It’s almost a wonder that anyone would still be buying CDs. Digital music streaming services are here to stay, and each offers its users millions of songs to listen to at a minimal price (or ad-supported free option).
There’s a glut of different services available now, and not all are created equal. So we’ve pulled together the five top services, in terms of both range of music and functionality. Whether you’re only casually into music, or a serious audiophile, these are the five services you should consider first when shopping for a digital radio channel.
Price: Free with ads, $6.99/ month for ad-free listening, or $11.99/ month for mobile access as well
Probably the most popular of the music services, Spotify works best when you’ve got a Facebook account and a lot of friends who are also Spotify users. Why? Because by connecting up your Facebook account the app lets you keep up to date with what your friends are listening to, and the ability to link in to other popular music services, like Last.fm, means that with Spotify you’ll be able to find new music based on your tastes quite easily.
There’s around 20 million tracks on the service, which is better than most other options. But now for the downside: the free account and the $6.99/ month payment tier are purely for desktop listening. If you want to listen to music on the go on your mobile devices you’ll need to shell out for the premium, $11.99/ month account.
Price: Free with ads, US$36/ year for ad-free service
Pandora is a little unique. Where other digital radio stations ask you to build your own playlists (or listen to pre-built ones), with Pandora you’ll enter the name of an artist that you really like, and it will generate a genuine radio show of similar music to that artist.
There’s a limited ability to skip or block artists that the engine throws up that you really don’t like, but in our experience Pandora’s ability to help you discover new artists by understanding your taste in music makes it worthwhile for people that do like to go out and find new music.
On the downside there’s simply not as much you can do with this service as some of the others. Spotify and Music Unlimited, especially, offer far more raw value for your investment.
Price: Free with ads, $34.99 for ad-free service
Apple’s own music streaming service is good value for people with Apple products. Similar in some ways to Pandora, this service will generate playlists based on your tastes. The differences are in the details. With iTunes Radio if you come across a song you like the option to buy it is sitting there on the screen (if you’re a compulsive music fan this could, in fact, be a big problem!). Also, if you’re one of those people who uses Siri, you can use Siri to find out more information about the song being played, hands free.
Song selections, likes and dislikes are also synced to the iCloud, making the same playlists available to your iPad, iPhone, and other Apple devices. Apple hasn’t made public how many tracks are available on the service, but given the size of the iTunes catalogue, it’s no doubt mammoth.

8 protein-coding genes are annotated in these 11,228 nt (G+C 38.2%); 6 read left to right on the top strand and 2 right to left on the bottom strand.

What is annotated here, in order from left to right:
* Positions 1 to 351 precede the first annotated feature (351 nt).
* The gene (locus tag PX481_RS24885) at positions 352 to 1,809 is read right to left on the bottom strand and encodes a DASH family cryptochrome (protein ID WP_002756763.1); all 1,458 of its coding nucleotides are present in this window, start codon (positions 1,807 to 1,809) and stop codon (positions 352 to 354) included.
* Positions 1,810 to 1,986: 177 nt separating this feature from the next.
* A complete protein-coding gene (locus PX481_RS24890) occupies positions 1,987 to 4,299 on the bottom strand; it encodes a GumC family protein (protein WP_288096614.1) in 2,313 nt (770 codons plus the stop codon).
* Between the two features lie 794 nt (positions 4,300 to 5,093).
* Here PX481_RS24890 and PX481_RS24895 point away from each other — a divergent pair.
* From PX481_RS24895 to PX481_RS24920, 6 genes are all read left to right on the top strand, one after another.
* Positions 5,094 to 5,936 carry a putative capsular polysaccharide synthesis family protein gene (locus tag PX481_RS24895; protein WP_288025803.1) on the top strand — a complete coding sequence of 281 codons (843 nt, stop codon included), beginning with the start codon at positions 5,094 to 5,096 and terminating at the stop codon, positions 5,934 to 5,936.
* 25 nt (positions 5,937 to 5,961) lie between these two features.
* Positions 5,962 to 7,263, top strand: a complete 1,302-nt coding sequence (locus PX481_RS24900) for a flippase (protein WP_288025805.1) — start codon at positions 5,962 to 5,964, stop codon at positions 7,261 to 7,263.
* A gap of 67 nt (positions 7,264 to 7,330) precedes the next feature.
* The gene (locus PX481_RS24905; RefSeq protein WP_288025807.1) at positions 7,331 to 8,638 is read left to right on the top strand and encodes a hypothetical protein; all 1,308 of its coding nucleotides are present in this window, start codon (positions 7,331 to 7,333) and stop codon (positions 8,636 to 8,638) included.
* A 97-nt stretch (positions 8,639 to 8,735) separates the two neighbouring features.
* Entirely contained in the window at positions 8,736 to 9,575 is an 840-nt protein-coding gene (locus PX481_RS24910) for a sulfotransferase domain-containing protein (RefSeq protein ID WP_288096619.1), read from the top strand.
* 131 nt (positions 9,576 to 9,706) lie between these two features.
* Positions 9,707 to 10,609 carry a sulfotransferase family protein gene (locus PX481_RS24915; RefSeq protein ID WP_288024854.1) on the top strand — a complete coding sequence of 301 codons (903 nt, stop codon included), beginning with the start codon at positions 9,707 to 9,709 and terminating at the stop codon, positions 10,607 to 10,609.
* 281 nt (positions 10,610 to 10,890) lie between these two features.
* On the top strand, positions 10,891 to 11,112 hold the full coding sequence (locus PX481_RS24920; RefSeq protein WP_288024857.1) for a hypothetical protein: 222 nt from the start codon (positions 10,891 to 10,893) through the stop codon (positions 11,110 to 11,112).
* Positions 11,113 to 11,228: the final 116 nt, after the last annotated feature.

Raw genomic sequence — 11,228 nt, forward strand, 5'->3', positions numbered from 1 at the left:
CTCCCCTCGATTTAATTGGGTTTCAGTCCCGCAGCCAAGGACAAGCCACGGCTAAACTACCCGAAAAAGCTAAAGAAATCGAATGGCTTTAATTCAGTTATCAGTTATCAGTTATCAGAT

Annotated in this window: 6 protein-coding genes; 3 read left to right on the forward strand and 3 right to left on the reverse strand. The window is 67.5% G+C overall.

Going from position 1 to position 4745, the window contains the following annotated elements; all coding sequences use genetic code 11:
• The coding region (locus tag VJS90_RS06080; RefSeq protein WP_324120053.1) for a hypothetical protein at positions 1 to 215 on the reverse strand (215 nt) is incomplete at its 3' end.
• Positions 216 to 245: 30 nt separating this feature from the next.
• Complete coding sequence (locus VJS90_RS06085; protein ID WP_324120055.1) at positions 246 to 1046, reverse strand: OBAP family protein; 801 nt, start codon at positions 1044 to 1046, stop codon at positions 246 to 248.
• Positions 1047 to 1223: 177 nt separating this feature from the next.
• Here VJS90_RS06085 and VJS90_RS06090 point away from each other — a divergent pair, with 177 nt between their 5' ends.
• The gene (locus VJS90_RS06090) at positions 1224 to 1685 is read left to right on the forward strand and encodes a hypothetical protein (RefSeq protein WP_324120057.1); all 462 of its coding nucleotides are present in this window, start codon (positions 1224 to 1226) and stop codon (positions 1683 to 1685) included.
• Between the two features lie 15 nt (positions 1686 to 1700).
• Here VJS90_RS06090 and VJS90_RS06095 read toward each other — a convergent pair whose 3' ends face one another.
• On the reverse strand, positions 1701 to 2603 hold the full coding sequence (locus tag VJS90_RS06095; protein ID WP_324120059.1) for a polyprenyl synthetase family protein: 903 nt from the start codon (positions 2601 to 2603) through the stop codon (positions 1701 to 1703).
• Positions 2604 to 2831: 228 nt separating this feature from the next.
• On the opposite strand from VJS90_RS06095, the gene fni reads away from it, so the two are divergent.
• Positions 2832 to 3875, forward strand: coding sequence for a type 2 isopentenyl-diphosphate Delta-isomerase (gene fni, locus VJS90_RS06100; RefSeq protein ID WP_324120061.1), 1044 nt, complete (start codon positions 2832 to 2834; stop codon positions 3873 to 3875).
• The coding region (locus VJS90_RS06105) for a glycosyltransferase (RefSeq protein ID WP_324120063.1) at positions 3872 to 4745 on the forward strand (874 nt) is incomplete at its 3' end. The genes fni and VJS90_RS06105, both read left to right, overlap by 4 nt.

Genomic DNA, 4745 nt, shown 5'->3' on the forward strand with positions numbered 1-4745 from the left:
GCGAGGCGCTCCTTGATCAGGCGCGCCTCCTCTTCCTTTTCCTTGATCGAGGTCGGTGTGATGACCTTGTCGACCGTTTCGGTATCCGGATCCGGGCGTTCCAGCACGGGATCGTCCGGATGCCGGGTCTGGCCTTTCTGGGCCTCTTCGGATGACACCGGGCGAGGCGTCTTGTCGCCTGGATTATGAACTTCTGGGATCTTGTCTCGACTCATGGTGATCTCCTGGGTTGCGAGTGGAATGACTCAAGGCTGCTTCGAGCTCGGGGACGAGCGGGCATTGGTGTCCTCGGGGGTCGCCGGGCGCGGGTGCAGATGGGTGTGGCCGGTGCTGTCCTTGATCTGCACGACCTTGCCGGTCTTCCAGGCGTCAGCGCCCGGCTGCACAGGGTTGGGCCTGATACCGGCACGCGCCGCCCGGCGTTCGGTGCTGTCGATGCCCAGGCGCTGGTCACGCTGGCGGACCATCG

Price: $7.99/ month for PlayStation 3 and 4 and PC access, $12.99/ month adds PlayStation Vita, Bravia TV and mobile access
Music Unlimited deserves a mention because, if you own Sony products, this service will be integrated with it. Like Spotify you’ll be building your own playlists from over 10 million songs, and your preferences are saved to the cloud, meaning you’ll be able to play tracks through your PlayStation 4 at home, and then pick things up while out and about on the iPhone.
This really is the service for gamers. While playing games on your PlayStation 4 you’ll be able to replace the soundtrack with your Music Unlimited playlist, and that functionality is always a single button press away.
The service also completely supports download play on mobile devices – so you’ll be able to store up music to get you through those tough times when you’re in a tunnel or out of the city and the mobile signal is bad.
Price: Free with ads
TuneIn is a little different to the other services on this list as it is literally about radio stations. You’ll log in, select a radio station from tens of thousands worldwide, and then kick back and listen to its stream.
It’s possible to save favourite stations, and listen to them on the go courtesy of the mobile (and PlayStation Vita) apps. The range of stations on TuneIn extends well beyond music, too – there’s a healthy range of news services and podcasts listed for streaming as well.
This service is especially useful for discovering music from around the world… though it might be difficult to track down a copy of some world music from the likes of iTunes, so you might just need to resort to buying an archaic physical CD after all.